Typhoid has been steadily decreasing throughout the United States, but unfortunately is still a major problem in the Southern states. The death rates and total deaths from this disease in Alabama during the last decade are shown in chart 1.
An analysis1 of the location of cases and deaths during 1924 and 1925 has shown that it is the small town and strictly rural districts that supply most of the cases. The highest rates occur in the towns with populations under 1,000, while 80 per cent of the typhoid occurs in the rural areas and towns with populations up to 5,000. Conditions favoring the occurrence and spread of the disease in this section of the population are of interest. Water supplies, milk supplies and sanitation are naturally the first considerations. Water supplies as a rule are not community supplies except in the larger places. Wells of varying depth are the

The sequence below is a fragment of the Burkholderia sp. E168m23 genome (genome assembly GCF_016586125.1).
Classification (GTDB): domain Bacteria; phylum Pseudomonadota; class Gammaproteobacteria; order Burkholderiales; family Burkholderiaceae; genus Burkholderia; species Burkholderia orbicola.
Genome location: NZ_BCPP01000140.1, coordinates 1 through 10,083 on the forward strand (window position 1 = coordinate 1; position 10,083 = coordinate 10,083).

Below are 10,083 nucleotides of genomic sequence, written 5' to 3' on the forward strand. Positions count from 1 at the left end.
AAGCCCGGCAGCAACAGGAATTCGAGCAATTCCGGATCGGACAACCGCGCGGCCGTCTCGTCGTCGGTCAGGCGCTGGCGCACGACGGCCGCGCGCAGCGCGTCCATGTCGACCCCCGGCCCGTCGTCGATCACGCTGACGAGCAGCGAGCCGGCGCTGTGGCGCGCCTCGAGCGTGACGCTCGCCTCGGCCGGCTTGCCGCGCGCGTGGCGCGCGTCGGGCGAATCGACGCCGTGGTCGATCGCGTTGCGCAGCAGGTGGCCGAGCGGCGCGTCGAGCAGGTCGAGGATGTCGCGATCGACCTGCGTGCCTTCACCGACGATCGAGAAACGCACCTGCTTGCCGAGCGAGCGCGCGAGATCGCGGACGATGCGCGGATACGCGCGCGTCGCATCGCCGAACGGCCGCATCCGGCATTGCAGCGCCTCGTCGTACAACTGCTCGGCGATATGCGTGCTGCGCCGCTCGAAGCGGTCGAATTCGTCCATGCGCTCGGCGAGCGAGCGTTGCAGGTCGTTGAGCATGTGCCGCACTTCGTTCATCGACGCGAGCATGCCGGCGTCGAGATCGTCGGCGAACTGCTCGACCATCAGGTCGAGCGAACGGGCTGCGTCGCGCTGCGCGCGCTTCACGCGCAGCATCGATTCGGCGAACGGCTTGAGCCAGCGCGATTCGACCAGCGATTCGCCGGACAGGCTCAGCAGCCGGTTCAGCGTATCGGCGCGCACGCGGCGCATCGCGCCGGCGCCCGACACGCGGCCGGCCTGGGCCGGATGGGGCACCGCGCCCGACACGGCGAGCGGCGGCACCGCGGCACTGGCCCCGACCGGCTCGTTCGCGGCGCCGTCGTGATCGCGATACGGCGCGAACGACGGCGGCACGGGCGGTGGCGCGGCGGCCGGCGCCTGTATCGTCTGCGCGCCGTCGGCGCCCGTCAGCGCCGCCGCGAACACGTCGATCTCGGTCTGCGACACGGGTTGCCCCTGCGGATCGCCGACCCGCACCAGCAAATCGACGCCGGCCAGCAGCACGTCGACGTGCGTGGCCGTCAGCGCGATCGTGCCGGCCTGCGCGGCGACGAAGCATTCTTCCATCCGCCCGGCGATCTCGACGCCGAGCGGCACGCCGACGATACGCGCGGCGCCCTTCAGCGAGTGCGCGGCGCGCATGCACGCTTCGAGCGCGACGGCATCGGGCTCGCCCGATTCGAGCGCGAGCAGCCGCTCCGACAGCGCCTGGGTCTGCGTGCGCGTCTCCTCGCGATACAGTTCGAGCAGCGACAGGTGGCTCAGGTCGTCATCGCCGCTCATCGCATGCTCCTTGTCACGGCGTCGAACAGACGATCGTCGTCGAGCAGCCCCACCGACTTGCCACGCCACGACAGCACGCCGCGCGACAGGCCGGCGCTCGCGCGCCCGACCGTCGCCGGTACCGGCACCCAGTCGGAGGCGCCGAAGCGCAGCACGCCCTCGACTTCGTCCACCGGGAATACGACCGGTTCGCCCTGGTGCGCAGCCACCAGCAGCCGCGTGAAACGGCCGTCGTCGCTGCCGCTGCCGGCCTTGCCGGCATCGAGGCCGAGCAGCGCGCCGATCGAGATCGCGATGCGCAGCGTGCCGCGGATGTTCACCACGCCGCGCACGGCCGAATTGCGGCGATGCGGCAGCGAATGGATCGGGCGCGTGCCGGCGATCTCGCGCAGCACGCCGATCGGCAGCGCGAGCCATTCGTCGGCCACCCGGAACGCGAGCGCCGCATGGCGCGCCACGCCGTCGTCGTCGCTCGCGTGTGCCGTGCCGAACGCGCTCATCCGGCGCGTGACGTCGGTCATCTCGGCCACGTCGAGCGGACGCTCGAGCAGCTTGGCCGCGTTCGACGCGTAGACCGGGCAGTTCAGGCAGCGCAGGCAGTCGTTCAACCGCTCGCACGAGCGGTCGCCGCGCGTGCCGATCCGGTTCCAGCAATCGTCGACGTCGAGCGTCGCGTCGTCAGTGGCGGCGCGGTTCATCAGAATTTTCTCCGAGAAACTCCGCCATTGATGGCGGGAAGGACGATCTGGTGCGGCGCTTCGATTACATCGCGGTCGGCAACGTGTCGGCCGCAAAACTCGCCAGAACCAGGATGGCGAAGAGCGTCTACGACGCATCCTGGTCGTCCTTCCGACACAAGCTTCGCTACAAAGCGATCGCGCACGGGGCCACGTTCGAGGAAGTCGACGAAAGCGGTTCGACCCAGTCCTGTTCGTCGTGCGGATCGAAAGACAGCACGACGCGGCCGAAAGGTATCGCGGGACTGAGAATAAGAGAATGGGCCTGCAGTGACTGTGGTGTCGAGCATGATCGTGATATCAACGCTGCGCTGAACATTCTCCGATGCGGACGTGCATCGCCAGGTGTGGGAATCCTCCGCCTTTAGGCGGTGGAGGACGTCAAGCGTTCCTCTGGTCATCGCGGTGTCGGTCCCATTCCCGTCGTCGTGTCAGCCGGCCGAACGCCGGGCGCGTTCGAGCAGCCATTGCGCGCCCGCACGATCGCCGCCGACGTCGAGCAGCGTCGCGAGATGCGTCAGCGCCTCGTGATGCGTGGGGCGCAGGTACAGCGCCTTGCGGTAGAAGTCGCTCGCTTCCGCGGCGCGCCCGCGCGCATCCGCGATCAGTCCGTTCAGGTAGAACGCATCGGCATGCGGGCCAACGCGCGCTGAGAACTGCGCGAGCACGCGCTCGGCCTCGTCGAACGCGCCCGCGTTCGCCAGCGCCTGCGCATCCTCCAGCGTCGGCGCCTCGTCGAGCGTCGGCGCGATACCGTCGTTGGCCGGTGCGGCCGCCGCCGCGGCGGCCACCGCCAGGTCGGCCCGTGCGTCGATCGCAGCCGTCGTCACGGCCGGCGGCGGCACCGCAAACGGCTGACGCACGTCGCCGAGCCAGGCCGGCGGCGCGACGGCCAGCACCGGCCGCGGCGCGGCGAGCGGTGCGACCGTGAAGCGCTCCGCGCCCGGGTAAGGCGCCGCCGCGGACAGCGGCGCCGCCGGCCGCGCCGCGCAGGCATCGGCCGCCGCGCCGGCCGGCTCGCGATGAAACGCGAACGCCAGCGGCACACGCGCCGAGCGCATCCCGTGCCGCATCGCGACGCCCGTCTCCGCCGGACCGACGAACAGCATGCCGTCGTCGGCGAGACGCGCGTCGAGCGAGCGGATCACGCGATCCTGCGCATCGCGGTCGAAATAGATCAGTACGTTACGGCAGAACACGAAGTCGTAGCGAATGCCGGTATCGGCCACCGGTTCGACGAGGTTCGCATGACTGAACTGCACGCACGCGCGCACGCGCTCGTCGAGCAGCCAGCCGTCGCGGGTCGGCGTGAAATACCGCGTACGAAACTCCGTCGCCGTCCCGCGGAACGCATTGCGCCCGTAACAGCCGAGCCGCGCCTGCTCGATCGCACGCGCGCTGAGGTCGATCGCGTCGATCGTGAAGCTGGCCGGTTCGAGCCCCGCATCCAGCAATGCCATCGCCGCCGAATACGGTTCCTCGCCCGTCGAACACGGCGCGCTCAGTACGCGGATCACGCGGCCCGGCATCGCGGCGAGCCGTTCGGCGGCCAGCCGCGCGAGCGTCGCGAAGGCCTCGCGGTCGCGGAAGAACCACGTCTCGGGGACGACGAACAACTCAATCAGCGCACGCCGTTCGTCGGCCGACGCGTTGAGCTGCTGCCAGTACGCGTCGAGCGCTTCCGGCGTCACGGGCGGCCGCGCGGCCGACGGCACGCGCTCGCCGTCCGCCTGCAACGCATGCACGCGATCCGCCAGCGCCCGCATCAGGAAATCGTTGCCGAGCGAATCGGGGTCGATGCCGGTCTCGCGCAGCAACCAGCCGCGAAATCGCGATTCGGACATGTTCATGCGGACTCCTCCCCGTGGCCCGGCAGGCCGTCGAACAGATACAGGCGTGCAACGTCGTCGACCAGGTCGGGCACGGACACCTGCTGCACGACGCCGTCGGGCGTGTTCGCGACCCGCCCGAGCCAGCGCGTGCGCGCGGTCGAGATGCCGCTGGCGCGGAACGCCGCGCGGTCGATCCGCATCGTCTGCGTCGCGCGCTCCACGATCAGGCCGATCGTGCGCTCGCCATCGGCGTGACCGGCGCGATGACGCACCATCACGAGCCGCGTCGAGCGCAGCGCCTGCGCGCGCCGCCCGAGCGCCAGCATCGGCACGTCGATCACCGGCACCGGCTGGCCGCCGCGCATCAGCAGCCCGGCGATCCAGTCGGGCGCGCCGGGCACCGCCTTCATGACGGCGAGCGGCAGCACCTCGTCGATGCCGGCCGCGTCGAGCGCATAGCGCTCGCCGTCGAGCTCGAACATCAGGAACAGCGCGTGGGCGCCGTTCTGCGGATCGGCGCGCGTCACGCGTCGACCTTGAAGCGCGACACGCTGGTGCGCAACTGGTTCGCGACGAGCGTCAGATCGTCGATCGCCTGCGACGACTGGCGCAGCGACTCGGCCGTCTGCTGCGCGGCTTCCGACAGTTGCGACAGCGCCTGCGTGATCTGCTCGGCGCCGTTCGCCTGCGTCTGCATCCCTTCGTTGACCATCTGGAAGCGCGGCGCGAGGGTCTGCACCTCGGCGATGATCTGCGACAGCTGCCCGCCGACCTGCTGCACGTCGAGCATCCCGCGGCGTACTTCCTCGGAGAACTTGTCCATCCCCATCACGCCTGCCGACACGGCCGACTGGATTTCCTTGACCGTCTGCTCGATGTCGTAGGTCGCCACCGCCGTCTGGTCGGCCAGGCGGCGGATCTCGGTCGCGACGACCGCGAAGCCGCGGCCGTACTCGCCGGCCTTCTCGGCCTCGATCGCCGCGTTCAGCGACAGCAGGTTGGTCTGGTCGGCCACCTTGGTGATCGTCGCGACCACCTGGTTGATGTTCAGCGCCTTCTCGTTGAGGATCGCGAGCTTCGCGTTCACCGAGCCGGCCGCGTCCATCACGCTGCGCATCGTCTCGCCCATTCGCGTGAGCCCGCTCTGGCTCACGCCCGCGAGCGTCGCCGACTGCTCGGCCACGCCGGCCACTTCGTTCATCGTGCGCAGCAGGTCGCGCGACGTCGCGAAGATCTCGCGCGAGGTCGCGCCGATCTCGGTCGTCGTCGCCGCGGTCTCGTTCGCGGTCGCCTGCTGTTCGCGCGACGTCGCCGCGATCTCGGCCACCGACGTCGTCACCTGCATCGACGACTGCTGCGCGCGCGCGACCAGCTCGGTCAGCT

GILL DG. EPIDEMIOLOGY OF RURAL TYPHOID. JAMA. 1927;89(15):1198–1201. doi:10.1001/jama.1927.02690150008003
Customize your JAMA Network experience by selecting one or more topics from the list below.
Create a personal account or sign in to: